With Russian forces massing at the Ukrainian border, the U.S. and EU have been warning of severe economic sanctions. While we wait and watch this brinksmanship play out, it is worth considering how businesses, and particularly banks, might prepare for what comes next.

There are a number of proposed sanctions being floated in Washington but, likely, the two moves carrying the most significant impact would be: cutting Russia off from the SWIFT system, and sanctioning major Russian financial institutions.

The Race is Not to the SWIFT

The Society for Worldwide Interbank Financial Telecommunications, or SWIFT, has been a cornerstone of global transactions since the 1970s. However, it is not the only means of international financial movement. If the United States pressures SWIFT to exclude Russia, as it did with Iran in 2012, the isolating effect may not be as dire. In the case of Iran, disconnection from the SWIFT system was a near-final step in a long campaign of severing ties between the international financial system and Iranian financial institutions. By contrast, Russia is still a significant participant in the global economy.

Further, Russia has been developing its own payment system since it was threatened with a SWIFT cutoff in 2014 in retaliation for its invasion of the Crimea. The Russian System for Transfer of Financial Messages (SPFS) is nowhere near as developed as SWIFT, but it already handles about 20% of all domestic Russian financial communications.[1]

Finally, Russian banks and multinationals looking for ways to move money may find a warm welcome in the growing Chinese Cross-border Interbank Payment System (CIPS). Like the SPFS, the CIPS network is tiny compared to SWIFT.[2] However, CIPS has users in 100 countries, and it is likely that the People’s Bank of China, which administers the system, would be glad to broaden its reach and be seen as an alternative to banking systems other countries may view as too tightly controlled by U.S.-driven policy.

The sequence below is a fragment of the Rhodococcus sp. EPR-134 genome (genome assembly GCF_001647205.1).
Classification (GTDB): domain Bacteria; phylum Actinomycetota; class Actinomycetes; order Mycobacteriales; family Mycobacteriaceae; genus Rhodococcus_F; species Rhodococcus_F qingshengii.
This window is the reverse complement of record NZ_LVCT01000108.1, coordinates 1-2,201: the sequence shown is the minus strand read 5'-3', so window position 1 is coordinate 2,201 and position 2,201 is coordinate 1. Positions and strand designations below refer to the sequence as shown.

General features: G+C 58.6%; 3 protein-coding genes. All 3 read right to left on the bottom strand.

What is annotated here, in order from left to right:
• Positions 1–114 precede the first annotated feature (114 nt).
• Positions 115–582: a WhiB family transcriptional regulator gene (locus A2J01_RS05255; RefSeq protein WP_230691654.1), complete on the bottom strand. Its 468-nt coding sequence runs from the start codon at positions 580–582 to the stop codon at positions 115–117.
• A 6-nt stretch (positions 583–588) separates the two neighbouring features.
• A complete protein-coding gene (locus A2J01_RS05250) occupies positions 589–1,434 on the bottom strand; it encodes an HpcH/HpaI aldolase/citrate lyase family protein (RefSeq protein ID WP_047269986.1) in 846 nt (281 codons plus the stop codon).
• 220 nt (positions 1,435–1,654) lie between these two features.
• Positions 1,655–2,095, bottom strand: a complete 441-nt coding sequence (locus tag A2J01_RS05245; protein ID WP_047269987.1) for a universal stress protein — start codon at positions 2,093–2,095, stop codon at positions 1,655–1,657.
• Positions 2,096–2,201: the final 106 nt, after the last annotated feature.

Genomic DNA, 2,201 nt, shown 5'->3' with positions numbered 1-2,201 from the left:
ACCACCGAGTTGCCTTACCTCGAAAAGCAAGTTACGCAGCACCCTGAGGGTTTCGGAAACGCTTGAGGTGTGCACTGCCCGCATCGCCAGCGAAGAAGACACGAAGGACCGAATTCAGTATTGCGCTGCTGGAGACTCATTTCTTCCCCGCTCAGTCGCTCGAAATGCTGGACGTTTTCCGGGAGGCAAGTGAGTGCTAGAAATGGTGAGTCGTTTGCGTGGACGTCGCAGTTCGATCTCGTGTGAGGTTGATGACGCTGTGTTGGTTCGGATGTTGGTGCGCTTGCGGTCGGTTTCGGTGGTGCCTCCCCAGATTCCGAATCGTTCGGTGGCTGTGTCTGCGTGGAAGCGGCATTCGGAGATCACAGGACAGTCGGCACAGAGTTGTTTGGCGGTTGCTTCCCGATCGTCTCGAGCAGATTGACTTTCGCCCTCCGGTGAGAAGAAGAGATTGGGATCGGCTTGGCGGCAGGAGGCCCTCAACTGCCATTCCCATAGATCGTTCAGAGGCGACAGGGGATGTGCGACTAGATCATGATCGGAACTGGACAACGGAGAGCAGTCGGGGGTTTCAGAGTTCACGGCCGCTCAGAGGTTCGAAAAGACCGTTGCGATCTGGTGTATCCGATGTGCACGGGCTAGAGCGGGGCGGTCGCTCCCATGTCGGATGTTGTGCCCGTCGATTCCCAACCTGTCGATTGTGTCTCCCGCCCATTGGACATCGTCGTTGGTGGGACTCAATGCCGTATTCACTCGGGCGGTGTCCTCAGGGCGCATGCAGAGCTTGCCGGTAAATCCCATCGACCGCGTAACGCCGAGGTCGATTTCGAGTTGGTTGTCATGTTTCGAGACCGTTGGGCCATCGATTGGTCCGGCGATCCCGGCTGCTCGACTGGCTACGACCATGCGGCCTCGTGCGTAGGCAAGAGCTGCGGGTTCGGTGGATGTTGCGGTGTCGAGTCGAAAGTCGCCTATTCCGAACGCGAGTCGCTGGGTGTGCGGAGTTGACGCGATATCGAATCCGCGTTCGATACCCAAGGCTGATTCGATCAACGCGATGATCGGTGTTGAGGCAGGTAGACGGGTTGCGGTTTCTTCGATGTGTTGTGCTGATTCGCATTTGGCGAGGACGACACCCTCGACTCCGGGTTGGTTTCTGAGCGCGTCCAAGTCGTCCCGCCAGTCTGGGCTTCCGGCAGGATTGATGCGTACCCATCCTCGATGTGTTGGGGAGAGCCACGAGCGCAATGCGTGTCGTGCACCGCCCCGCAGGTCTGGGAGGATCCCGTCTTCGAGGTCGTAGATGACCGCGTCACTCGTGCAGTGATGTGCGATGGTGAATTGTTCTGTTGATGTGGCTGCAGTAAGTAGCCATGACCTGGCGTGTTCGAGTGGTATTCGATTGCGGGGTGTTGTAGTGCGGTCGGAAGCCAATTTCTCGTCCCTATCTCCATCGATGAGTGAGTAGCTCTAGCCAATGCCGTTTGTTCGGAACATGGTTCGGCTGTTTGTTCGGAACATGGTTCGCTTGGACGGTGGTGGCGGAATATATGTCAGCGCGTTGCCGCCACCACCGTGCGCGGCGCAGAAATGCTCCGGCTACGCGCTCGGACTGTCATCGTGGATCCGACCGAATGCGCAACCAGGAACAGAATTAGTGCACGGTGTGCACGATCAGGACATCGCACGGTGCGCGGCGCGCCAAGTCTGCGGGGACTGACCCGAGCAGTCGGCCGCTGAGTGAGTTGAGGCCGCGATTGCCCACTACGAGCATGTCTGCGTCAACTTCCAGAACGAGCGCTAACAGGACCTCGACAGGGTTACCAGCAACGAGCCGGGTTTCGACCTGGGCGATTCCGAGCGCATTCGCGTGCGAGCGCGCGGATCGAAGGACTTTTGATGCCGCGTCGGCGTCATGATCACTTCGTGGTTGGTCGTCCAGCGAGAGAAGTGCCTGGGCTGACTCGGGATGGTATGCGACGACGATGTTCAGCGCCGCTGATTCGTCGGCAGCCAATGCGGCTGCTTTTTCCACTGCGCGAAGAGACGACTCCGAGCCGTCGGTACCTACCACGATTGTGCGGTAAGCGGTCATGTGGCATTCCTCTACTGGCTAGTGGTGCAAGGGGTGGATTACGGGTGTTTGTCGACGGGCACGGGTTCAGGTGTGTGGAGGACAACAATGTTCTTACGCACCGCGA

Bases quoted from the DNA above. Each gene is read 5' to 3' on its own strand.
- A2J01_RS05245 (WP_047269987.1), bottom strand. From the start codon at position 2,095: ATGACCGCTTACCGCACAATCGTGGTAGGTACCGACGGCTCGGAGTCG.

Cutting Russia off from SWIFT would certainly have a jarring near-term effect on the Russian economy, as well as on businesses buying and selling in Russia. However, the sanctions will not stop trade with Russia in its tracks. They will simply move the Russian economy onto tracks that less solid, still being constructed, but that are still expanding.

Take it to the Bank(s)

Washington may target an even greater sanctions pressure point by blocking major Russian banks. Draft legislation[3] suggests that the following banks may be targeted:

  1. Sberbank
  2. VTB
  3. Gazprombank
  4. VEB
  5. Russian Direct Investment Fund (RDIF)
  6. Promsvyazbank

That is a pretty heavy list of Russian financial institutions, and the proposed sanction is not some minor restriction, it is a total blocking of any property that comes within the possession or control of a U.S. person. That would effectively cut any designated bank off from use of the U.S. Dollar or any transactions involving the U.S. banking system.

Blocking different combinations of those banks may have different effects on Russia. For instance, VEB is a development bank for the Russian Government and RDIF is a soverign-wealth fund that supports major government projects. Blocking those banks might frustrate the projects of Russia’s leadership and their oligarch supporters. By contrast, a sanction against Russia’s largest domestic bank, Sberbank, may cause disruption for numerous small businesss and individual customers among the general Russian population.

What Comes Next

There is still a good chance that both sides in the standoff over Ukraine back down, or that the United States takes a path involving lesser or no sanctions (recall there was talk in 2014 of a SWIFT cutoff in response to Russia’s annexation of Crimea, but it never materialized). However, if your business has a presence in Russia or does business with Russia, this may be the time to game out the possible scenarios and how your company will respond to them.

We cannot predict the future (though reading this blog, you may know that we sure do try!) but we can prepare for what it may bring, and the companies that prepare best may not be in perfect position, but they will be best equipped to respond and succeed in the face of rapid international economic changes.